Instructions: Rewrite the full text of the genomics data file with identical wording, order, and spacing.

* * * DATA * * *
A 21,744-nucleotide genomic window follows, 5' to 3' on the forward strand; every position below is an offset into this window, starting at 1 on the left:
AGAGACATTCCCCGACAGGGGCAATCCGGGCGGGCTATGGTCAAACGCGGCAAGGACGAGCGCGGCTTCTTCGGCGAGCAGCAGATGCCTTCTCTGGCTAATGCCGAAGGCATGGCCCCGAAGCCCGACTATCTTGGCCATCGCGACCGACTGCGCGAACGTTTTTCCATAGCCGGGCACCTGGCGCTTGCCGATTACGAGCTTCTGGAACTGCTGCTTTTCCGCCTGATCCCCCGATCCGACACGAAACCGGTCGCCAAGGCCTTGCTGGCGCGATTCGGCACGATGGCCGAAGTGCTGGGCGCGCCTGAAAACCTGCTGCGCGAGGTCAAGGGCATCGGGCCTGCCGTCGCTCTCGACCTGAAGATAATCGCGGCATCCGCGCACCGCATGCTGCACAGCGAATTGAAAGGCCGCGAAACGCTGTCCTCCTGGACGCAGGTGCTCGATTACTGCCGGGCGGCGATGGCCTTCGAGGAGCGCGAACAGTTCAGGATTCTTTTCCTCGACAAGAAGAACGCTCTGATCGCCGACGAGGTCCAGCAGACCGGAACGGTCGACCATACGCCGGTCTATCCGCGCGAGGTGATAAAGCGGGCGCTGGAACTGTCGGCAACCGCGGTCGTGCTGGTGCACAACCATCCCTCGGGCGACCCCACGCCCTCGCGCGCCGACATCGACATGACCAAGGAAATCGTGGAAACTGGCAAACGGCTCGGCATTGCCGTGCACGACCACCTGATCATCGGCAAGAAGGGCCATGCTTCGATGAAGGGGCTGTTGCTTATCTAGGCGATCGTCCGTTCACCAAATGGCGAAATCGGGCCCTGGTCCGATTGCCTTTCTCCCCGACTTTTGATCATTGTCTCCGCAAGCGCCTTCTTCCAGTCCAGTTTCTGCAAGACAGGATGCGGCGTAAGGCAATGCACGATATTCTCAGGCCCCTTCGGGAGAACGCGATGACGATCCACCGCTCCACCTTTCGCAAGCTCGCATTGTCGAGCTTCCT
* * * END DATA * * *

A 21,744-nucleotide genomic window follows, 5' to 3' on the forward strand; every position below is an offset into this window, starting at 1 on the left:
AGAGACATTCCCCGACAGGGGCAATCCGGGCGGGCTATGGTCAAACGCGGCAAGGACGAGCGCGGCTTCTTCGGCGAGCAGCAGATGCCTTCTCTGGCTAATGCCGAAGGCATGGCCCCGAAGCCCGACTATCTTGGCCATCGCGACCGACTGCGCGAACGTTTTTCCATAGCCGGGCACCTGGCGCTTGCCGATTACGAGCTTCTGGAACTGCTGCTTTTCCGCCTGATCCCCCGATCCGACACGAAACCGGTCGCCAAGGCCTTGCTGGCGCGATTCGGCACGATGGCCGAAGTGCTGGGCGCGCCTGAAAACCTGCTGCGCGAGGTCAAGGGCATCGGGCCTGCCGTCGCTCTCGACCTGAAGATAATCGCGGCATCCGCGCACCGCATGCTGCACAGCGAATTGAAAGGCCGCGAAACGCTGTCCTCCTGGACGCAGGTGCTCGATTACTGCCGGGCGGCGATGGCCTTCGAGGAGCGCGAACAGTTCAGGATTCTTTTCCTCGACAAGAAGAACGCTCTGATCGCCGACGAGGTCCAGCAGACCGGAACGGTCGACCATACGCCGGTCTATCCGCGCGAGGTGATAAAGCGGGCGCTGGAACTGTCGGCAACCGCGGTCGTGCTGGTGCACAACCATCCCTCGGGCGACCCCACGCCCTCGCGCGCCGACATCGACATGACCAAGGAAATCGTGGAAACTGGCAAACGGCTCGGCATTGCCGTGCACGACCACCTGATCATCGGCAAGAAGGGCCATGCTTCGATGAAGGGGCTGTTGCTTATCTAGGCGATCGTCCGTTCACCAAATGGCGAAATCGGGCCCTGGTCCGATTGCCTTTCTCCCCGACTTTTGATCATTGTCTCCGCAAGCGCCTTCTTCCAGTCCAGTTTCTGCAAGACAGGATGCGGCGTAAGGCAATGCACGATATTCTCAGGCCCCTTCGGGAGAACGCGATGACGATCCACCGCTCCACCTTTCGCAAGCTCGCATTGTCGAGCTTCCT